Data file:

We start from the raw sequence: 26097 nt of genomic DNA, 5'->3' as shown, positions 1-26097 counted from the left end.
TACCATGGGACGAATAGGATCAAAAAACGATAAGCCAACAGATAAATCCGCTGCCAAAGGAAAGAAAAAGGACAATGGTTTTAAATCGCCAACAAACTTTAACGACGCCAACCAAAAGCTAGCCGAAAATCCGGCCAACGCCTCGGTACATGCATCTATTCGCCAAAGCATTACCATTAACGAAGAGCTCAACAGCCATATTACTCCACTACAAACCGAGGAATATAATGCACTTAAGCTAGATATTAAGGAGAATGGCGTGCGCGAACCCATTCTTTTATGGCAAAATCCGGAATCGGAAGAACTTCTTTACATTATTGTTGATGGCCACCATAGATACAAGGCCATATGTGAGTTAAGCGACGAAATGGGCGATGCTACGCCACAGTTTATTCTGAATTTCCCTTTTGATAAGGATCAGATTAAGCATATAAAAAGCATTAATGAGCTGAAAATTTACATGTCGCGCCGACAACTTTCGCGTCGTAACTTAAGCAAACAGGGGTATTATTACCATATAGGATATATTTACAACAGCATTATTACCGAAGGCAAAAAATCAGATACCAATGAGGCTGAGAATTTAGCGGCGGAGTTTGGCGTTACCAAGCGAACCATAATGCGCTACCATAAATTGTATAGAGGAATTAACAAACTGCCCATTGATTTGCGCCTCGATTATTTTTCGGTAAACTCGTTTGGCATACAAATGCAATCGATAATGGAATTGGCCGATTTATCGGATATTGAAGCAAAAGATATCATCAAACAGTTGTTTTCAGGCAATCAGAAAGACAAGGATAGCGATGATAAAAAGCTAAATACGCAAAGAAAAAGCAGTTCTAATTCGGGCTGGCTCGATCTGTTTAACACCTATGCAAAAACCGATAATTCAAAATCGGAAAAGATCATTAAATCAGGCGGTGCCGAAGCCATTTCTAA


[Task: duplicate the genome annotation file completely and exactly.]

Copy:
We start from the raw sequence: 26097 nt of genomic DNA, 5'->3' as shown, positions 1-26097 counted from the left end.
TACCATGGGACGAATAGGATCAAAAAACGATAAGCCAACAGATAAATCCGCTGCCAAAGGAAAGAAAAAGGACAATGGTTTTAAATCGCCAACAAACTTTAACGACGCCAACCAAAAGCTAGCCGAAAATCCGGCCAACGCCTCGGTACATGCATCTATTCGCCAAAGCATTACCATTAACGAAGAGCTCAACAGCCATATTACTCCACTACAAACCGAGGAATATAATGCACTTAAGCTAGATATTAAGGAGAATGGCGTGCGCGAACCCATTCTTTTATGGCAAAATCCGGAATCGGAAGAACTTCTTTACATTATTGTTGATGGCCACCATAGATACAAGGCCATATGTGAGTTAAGCGACGAAATGGGCGATGCTACGCCACAGTTTATTCTGAATTTCCCTTTTGATAAGGATCAGATTAAGCATATAAAAAGCATTAATGAGCTGAAAATTTACATGTCGCGCCGACAACTTTCGCGTCGTAACTTAAGCAAACAGGGGTATTATTACCATATAGGATATATTTACAACAGCATTATTACCGAAGGCAAAAAATCAGATACCAATGAGGCTGAGAATTTAGCGGCGGAGTTTGGCGTTACCAAGCGAACCATAATGCGCTACCATAAATTGTATAGAGGAATTAACAAACTGCCCATTGATTTGCGCCTCGATTATTTTTCGGTAAACTCGTTTGGCATACAAATGCAATCGATAATGGAATTGGCCGATTTATCGGATATTGAAGCAAAAGATATCATCAAACAGTTGTTTTCAGGCAATCAGAAAGACAAGGATAGCGATGATAAAAAGCTAAATACGCAAAGAAAAAGCAGTTCTAATTCGGGCTGGCTCGATCTGTTTAACACCTATGCAAAAACCGATAATTCAAAATCGGAAAAGATCATTAAATCAGGCGGTGCCGAAGCCATTTCTAA